Jane Miller describes the part played by the former USSR in improving children's literacy
When I was on supply several years ago, the teacher had written down USSR as part of the daily diary. I thought the class was doing a topic on Russia, until one of the staff informed me that it was an acronym for silent reading - including the initials of the teacher who wished to lead by example.
Many authorities have been adopting the National Year of Reading and liaising with libraries to encourage children to read more or, in some cases, just to read as a pastime. South Ayrshire council has given each child a "Hook a Book", in which they write a review about one book that they have read each month. At the beginning of the book, a parent has to sign a pledge that they will set aside 10 minutes each week to devote to their child's reading. Many parents will not fulfil this task; many will.
In my class, I've had 95 per cent return on the pledge. Other places may be less fortunate, perhaps because the parents don't regard reading as important. Nevertheless, if it is instilled into the child that reading a variety of genres will be a bulwark to them in all strands of language and general knowledge, then we are doing well. There is also a large wall poster for the pupils to fill in their names and write a cross for every book that they've read that month.
Our primary school had a sponsored Readathon. The children were silent for 15 minutes each day and our deputy, Mary McCormack felt that the silent reading should be timetabled into the curriculum as a daily occurrence. Our headteacher, Linda Nicholson, agreed, as did all the teaching staff. The children would read for 15 minutes after lunch, which we discovered was a two-fold exercise: it not only enhanced their reading, but settled them quickly and quietly.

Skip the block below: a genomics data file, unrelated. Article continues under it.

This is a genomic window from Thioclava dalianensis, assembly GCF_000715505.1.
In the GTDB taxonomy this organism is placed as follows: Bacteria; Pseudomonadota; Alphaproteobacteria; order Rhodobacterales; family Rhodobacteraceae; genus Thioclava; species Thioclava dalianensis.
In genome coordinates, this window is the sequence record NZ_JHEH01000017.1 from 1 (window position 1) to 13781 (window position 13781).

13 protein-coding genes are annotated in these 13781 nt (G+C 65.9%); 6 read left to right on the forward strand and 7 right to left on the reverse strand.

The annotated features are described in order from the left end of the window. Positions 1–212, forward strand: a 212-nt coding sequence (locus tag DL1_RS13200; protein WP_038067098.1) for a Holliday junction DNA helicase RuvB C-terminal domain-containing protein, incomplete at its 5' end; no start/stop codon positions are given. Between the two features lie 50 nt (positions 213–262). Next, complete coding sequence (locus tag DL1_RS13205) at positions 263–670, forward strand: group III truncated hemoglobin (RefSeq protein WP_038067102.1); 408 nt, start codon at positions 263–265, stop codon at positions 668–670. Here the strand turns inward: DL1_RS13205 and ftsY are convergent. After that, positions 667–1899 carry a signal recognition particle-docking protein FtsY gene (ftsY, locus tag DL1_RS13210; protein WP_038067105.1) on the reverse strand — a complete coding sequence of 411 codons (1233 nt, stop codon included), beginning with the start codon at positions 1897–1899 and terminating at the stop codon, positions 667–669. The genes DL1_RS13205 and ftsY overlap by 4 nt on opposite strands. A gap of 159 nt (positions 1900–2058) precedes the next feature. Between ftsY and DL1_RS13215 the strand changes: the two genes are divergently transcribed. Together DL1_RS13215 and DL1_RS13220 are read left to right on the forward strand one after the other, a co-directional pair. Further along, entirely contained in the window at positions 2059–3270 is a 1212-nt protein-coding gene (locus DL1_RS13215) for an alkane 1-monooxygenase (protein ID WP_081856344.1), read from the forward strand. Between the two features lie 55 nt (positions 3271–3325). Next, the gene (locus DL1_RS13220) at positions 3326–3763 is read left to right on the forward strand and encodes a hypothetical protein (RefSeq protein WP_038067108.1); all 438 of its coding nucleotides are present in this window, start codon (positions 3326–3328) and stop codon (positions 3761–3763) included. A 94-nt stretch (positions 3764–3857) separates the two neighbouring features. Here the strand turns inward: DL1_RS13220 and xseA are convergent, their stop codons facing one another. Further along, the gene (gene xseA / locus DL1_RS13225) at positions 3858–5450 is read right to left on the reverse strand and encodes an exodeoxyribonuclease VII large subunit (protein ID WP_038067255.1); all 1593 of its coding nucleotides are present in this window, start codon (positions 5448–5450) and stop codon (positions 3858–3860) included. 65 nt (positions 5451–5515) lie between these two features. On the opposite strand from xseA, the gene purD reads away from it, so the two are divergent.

The feedback from parents has been heartening. Some reported that their child had been a reluctant reader until silent reading was introduced, and was now taking a keen interest in books. Many told the teachers that their child enjoyed the silent reading because of being able to read more.
An important point is that children ought to realise that personal reading should not be confined to bedtime. Their minds must be active and receptive to absorb reading throughout the day.
We are not the first school to initiate silent reading into the curriculum - many schools have laid aside time for this each day. But it has been embraced by all the teachers and management, and is helping everyone. The benefits are also evident in the children's story writing - the more they read, the more structured it is.
There is another point I've noticed. Certain pupils only read books on fact, especially the boys. While this augments their knowledge of the outside world and we should not dissuade them from doing it, the time in class should be devoted to reading stories.
"Prevention is better than cure" is not only a doctor's philosophy, but also a teacher's, so reading must be promoted from a very young age. Schools with a nursery attached have an added bonus, as staff can work closely together.
Now that reading is being targeted, let's hope the Government targets grammar, so the children will have the basic tools to understand how English is structured. To ignore grammar is impoverishing, not enriching reading.
It is accepted that reading enhances intelligence, so it is the teacher's duty to foster this pastime as much as possible. It is equally evident, that a child who reads prodigiously produces promising language work, particularly in creative writing where their sophistication of style frequently sets them apart from others.
Jane Miller is a teacher at Doonfoot Primary School, Ayr